Soup Craft Projects Stationery E-Books
The Plan
$60 to $115 per month for one or two quarts weekly; in June, they will begin to offer discounted group rates; seabeangoods.com.
The Plan
$29 per month; forthemakers.com.
The Plan
$72 for a six-month subscription; totapress.com.
The Plan
$13.99 per month; one-year minimum; emilybooks.com.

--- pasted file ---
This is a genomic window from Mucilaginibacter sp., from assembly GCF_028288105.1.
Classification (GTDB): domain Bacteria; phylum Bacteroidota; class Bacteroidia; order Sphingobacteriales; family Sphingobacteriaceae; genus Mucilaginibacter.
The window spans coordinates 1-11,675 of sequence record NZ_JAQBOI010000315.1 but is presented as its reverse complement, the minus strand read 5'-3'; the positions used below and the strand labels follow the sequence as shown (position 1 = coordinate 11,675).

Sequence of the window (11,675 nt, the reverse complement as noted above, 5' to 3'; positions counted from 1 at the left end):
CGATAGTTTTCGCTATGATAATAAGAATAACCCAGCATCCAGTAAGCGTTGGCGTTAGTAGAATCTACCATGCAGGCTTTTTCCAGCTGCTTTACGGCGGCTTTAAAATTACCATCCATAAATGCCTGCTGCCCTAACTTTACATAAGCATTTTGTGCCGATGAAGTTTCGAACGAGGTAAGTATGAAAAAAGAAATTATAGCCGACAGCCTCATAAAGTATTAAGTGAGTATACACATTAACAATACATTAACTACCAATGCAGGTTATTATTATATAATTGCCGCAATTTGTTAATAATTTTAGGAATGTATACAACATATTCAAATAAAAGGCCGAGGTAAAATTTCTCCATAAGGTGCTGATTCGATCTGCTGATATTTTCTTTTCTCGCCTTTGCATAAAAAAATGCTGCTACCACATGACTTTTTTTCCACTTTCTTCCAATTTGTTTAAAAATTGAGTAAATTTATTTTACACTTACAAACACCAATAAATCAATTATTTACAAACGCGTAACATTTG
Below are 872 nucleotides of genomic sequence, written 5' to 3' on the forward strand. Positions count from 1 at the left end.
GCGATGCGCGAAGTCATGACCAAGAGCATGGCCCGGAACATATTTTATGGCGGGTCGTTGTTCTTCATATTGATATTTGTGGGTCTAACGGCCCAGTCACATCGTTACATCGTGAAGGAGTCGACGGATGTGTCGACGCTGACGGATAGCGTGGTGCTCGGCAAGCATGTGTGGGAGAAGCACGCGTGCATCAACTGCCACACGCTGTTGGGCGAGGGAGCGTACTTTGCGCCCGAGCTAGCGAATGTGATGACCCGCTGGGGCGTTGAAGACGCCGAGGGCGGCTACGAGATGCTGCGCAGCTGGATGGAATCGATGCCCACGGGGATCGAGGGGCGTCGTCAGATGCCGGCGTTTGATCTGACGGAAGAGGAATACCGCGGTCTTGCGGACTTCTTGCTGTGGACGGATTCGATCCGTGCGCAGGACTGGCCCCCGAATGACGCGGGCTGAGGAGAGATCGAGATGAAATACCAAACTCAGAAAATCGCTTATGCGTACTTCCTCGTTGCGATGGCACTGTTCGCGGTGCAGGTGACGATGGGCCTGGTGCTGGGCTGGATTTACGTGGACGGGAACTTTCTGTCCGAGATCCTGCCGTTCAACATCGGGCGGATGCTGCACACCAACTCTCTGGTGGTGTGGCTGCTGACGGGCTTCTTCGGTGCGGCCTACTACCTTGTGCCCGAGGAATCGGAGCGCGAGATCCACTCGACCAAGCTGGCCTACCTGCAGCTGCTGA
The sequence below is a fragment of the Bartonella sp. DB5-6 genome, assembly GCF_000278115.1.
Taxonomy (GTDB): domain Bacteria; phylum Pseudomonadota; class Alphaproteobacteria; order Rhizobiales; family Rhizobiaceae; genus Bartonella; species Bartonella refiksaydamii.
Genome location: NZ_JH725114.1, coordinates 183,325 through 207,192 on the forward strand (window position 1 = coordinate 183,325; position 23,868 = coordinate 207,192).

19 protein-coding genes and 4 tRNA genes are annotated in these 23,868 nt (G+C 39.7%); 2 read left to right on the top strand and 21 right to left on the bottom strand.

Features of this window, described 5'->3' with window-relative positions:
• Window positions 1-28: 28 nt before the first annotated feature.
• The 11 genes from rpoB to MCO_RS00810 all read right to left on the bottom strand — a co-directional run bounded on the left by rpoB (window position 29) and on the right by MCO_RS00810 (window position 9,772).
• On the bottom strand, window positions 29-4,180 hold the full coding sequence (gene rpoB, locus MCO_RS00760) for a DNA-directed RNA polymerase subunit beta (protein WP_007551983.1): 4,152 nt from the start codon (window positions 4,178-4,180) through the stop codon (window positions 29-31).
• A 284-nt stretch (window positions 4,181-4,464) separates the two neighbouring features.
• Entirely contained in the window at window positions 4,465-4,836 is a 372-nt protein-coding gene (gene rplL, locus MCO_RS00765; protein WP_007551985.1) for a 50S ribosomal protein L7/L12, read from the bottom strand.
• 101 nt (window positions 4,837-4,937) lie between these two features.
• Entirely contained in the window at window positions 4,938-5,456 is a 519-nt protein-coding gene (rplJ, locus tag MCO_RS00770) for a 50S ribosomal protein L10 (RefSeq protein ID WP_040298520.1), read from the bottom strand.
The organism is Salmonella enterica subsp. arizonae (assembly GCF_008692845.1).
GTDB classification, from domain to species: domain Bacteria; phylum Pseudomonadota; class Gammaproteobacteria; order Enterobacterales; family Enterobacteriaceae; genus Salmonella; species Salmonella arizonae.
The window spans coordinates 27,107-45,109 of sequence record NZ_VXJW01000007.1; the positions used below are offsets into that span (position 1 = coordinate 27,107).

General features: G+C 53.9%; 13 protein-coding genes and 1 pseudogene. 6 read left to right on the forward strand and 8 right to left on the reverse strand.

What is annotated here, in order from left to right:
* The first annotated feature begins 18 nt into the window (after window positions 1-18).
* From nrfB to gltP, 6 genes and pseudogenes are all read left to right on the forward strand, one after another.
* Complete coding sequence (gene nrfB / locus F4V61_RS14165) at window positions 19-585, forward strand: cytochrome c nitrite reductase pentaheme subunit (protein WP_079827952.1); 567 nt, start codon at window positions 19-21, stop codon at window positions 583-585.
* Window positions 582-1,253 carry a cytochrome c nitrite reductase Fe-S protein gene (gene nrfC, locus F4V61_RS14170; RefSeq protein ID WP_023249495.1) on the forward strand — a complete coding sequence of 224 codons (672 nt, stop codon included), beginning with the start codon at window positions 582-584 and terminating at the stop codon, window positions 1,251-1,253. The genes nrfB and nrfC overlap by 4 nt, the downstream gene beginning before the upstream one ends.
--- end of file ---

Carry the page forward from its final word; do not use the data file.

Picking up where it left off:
With Sea Bean Goods, a micro-soupery run out of Paulie Gee's kitchen in Greenpoint, neighborhood residents Nicole and Brian Chaszar set out to offer "convenience food like you've never experienced." Subscribers christen themselves omnivore or vegetarian, then seasonal flavors like winter's white bean and kale or summer's vichyssoise (plus Cheddar sable crackers) are hand-delivered to Manhattan and Brooklyn accordingly. Crafting doesn't get much easier than with For the Makers. Jewelry designers Janet Crowther and Katie Covington dream up the projects (past endeavors include a constellation tote and a color-blocked cuff), source and gather the supplies from their trove of industry-amassed contacts, and lay out detailed instructions. Monthly boxes contain enough supplies for four to six projects. Should you get stuck closing that jump ring, you can refer to the Maker 411s section on the blog. Tota Press proves the art of letter-writing may not be entirely lost. Graphic designer Tomoko Takahashi developed a love of letterpress after hand-printing a friend's wedding invitations. With this monthly subscription service, paper lovers receive two handmade, intricately decorated blank cards, along with a tiny collage outlining her design inspirations. In the coming months, Tota plans to introduce other kinds of printed pieces and bundled packages of cards. Emily Books brings the spirit of your local independent bookstore to online form. Founders Emily Gould and Ruth Curry, both publishing-industry vets, cherry-pick memoirs and transgressive fiction by female authors like Helen DeWitt and Barbara Comyns, and also publish original essays and interviews on their blog. The books are readable on most mobile devices (Kindle, Nook, iPad, etc.), and the co-founders are currently developing an app to synchronize the e-commerce and blog aspects.